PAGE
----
Set in Japan in 1969 and 1970, it's the story of a young college student, Toru, and his "relationship" with a girl, Naoko, who was the girlfriend of his best friend, who killed himself a couple of years before. Toru's life isn't charmed, but he's making it through, despite his shortcomings and mistakes. Naoko has a harder time dealing with life itself, with her own and others' imperfections, and this inability to cope with the everyday eventually leads her down her own path. Toru attempts to understand her, be there for her, and love her as best he can. Being only 19 himself (at the beginning of the book), he's got a lot of growing up to do and decisions to make himself. In the end, he probably makes the only decision he can make without going crazy himself, but this is also not without a great deal of sadness.
The one gripe I have about this book is that there is quite a few sex scenes... This is played off, in part, to Toru's "craziness", but still was kind of weird. What I did enjoy, though, was the description of the few people closest to Toru, his roommate, whom Toru has nicknamed "Stormtrooper", Toru's only "friend" in the dorms, this guy's girlfriend, Midori, Naoko, and Naoko's roommate. Each is a different type of "crazy". Some have even realized as much, and it's interesting to see how each character deals with that in themselves, and as it pertains to living with the rest of this crazy world. And no, not everybody makes it.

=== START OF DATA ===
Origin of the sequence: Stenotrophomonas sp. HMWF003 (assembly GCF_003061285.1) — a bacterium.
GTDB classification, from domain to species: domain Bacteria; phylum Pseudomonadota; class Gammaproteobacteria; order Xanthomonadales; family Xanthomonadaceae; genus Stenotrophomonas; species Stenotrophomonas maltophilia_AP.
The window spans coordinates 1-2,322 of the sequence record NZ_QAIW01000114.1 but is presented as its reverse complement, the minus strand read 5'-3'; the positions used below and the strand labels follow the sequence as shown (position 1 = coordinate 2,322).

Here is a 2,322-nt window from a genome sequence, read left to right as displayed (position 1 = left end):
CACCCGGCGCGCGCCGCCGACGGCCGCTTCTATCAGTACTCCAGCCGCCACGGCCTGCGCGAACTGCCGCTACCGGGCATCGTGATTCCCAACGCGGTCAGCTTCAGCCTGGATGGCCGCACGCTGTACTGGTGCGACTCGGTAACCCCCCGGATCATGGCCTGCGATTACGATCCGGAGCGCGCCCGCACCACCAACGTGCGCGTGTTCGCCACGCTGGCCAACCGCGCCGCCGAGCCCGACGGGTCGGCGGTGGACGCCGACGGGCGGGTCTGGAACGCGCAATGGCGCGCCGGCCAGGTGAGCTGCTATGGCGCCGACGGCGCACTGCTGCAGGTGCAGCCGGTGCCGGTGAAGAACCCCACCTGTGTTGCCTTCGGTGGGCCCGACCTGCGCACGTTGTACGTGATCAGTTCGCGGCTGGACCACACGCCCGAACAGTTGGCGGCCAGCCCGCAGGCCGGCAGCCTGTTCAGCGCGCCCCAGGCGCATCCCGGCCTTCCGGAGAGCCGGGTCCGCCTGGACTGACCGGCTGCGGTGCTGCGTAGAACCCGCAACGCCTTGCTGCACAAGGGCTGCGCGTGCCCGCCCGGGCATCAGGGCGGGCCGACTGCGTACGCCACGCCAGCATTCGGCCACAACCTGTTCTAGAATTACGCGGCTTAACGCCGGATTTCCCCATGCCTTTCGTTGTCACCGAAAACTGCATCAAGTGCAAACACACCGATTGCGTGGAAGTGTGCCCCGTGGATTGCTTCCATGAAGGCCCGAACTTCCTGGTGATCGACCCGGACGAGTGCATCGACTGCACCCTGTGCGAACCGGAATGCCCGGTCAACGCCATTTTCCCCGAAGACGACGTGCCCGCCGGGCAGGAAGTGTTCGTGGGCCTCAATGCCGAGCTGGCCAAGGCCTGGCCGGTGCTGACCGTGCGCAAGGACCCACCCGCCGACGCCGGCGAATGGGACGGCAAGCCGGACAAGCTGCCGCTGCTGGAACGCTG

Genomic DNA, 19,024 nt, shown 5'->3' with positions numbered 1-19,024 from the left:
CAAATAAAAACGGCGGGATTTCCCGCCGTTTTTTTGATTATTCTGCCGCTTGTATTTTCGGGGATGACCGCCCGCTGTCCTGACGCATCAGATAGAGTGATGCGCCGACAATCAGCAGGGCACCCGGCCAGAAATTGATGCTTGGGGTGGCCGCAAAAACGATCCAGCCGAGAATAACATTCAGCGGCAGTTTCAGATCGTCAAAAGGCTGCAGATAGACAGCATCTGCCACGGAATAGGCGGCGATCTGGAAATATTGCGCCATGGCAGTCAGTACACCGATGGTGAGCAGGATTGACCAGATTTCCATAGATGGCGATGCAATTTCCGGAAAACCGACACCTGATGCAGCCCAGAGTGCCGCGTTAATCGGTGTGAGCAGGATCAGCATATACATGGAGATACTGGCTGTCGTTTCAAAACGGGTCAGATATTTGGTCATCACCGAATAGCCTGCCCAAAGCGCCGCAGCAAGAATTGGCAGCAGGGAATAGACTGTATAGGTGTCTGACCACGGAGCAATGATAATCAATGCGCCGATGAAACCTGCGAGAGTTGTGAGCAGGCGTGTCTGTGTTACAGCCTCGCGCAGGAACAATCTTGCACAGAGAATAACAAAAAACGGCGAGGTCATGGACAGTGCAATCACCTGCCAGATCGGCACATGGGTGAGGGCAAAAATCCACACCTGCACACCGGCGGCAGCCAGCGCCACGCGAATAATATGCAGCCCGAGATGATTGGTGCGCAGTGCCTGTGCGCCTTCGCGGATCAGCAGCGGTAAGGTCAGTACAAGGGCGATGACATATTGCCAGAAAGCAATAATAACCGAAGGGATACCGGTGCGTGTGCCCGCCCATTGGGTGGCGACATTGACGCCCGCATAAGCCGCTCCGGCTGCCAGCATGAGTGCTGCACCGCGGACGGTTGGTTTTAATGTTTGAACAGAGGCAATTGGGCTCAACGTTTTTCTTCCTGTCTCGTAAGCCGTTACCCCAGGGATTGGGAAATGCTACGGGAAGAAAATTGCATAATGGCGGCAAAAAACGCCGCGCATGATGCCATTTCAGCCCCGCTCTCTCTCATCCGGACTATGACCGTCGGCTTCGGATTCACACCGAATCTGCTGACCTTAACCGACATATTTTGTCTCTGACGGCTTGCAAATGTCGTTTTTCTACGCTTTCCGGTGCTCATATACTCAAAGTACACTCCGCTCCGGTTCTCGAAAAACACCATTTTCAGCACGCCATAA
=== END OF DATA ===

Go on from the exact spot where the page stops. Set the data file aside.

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on May 17, 2004
Wow! I was completely enchanted by this lyrical novel. The character development is outstanding and the mood really grabs you and gives the words a sense of depth and intense presence.
Toru Watanabe is a young man coming into his own and deciding how to live. He does choose to live though, when so many others around him are choosing to die. It is powerful to see his struggles to "wind his spring" as so much comes crashing down around him and he deals with the monotony of life.
He is torn between two loves, until Reiko shows him that it is wonderful to be able to love at all, it is a gift, and that he should not feel bad for loving two women. Naoko and he have a relationship on the edge of life and death which intoxicates him and draws him to her. Midori is an amazing character (I absolutely loved her!) and so full of life that it helps keep him connected to the living world.